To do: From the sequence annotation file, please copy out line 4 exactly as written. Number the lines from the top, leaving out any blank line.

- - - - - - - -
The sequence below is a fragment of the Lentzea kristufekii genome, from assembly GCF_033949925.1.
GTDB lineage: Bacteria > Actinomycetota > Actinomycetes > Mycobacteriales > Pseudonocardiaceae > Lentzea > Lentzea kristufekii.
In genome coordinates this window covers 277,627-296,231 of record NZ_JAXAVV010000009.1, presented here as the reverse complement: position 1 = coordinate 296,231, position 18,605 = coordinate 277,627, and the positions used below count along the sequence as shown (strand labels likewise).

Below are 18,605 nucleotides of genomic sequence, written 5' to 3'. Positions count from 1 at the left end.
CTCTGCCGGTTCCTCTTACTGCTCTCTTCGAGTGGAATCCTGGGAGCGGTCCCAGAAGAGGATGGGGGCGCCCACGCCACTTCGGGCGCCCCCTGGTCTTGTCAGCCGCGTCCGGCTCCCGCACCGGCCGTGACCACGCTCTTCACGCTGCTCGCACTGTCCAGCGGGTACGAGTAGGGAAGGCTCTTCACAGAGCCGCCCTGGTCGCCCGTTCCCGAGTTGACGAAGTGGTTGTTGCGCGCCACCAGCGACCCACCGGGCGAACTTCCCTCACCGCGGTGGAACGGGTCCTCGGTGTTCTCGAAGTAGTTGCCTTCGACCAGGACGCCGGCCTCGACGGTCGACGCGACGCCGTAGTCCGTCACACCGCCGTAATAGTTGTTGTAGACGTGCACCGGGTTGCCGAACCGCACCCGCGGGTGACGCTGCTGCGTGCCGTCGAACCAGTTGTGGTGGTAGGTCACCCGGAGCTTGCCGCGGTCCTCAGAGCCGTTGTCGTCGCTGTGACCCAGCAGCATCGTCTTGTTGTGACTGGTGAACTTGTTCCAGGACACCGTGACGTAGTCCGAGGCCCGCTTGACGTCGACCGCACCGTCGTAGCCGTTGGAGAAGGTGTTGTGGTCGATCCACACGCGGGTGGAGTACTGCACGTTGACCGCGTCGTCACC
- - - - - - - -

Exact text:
Below are 18,605 nucleotides of genomic sequence, written 5' to 3'. Positions count from 1 at the left end.